SQLite as the MP3 of data

… and Excel as its “mixing desk”.

When I tell people that I use SQLite in combination with Excel (via microETL and now via my latest offering The Datasmith’s HAMMER) as my datasmithing platform, many ask why SQLite? (Many others ask why Excel?  but “sin scéal eile”, that’s another discussion – Excel as the iPod of Downloaded Data.) Those that question my use of SQLite tend to cluster into four camps:

  • Pure Excel jocks.
  • MS Access fans.
  • The client server database brigade (SQL Server,Oracle; or if FOSS fans; MySQL, PostrgeSQL).
  • The MOLAP folks (Essbase, TM1, Palo).

Now while I have used and will continue to use/encounter all four ‘approaches’, I’ve come to believe over the last couple of years that SQLite brings something special to the datasmithing game. When I look back over nearly 30 years in the data handling business I keep thinking – “If only I had SQLite then, how much easier/quicker/cheaper that task would have been!”.

Just as “fractional horsepower” electrical motors revolutionised manufacturing and eventually all our lives (car starter-motors, fridge motors, washing machines etc.), “fractional horsepower” databases can do the same for data. Distributing data to where it is needed.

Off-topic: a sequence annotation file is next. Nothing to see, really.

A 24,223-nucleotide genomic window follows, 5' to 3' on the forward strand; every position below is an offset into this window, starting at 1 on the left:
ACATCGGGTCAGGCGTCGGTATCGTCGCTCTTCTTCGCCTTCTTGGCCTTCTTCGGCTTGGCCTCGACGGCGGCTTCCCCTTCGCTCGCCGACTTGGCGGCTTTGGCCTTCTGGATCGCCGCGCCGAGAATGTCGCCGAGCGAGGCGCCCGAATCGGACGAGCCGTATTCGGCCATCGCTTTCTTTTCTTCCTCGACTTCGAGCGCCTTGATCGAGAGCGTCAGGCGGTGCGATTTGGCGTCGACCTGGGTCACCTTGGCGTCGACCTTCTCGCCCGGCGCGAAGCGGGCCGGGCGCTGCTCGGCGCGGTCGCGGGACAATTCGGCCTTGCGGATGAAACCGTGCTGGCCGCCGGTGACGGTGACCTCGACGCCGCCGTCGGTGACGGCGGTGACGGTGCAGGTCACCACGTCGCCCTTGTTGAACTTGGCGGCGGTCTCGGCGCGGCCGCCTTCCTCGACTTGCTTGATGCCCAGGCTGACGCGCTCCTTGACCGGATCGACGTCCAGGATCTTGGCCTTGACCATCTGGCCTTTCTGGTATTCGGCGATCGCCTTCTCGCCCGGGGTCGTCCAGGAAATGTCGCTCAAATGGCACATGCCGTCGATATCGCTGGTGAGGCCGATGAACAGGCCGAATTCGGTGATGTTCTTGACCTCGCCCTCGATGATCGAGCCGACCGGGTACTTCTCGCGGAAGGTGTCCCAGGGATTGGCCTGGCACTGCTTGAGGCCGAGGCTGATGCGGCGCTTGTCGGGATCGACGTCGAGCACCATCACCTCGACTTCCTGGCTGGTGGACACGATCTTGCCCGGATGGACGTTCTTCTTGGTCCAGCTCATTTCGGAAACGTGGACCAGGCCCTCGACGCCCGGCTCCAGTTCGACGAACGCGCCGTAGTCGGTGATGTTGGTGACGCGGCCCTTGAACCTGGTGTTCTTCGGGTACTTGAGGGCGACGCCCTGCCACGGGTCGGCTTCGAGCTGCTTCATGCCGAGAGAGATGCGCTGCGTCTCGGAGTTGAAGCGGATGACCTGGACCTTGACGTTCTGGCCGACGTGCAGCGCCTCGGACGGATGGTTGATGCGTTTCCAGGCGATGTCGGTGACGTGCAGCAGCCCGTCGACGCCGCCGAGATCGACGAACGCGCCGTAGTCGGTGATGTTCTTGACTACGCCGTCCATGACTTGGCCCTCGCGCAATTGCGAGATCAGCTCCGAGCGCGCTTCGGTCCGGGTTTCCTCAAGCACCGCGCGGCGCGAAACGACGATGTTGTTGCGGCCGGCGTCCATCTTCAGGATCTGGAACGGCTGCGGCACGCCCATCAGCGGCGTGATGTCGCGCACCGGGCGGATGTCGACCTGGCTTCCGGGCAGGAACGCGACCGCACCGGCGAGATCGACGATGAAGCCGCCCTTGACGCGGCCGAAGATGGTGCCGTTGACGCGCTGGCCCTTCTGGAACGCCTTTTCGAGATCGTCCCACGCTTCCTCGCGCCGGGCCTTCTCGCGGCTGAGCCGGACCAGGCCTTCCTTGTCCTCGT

As operational local caches, this use of SQLite is already far advanced. SQLite is embedded in lots of every day software tools, everything from McAfee anti-virus to TweetDeck Twitter clients (best one IMHO). But my interest is more in SQLite’s potential as a micro-BI (or maybe more correctly a distributed-BI) platform. A sort of MP3 format for distributed structured data, if you like.

But why SQLite (and in particular SQLite in combination with Excel) as my datasmithing tool rather than the four other approaches?  First, what’s a datasmith?

Managing and manipulating datasets has become an integral part of many people’s job, not just accountants (the original of the species) but marketing executives, sales staff, pricing analysts, process engineers; different job titles, different roles but using a skill that they’ve likely never been formally trained in, a skill without a name; a skill I call datasmithing. I like to think of  myself as a master datasmith, or a datamith’s datasmith.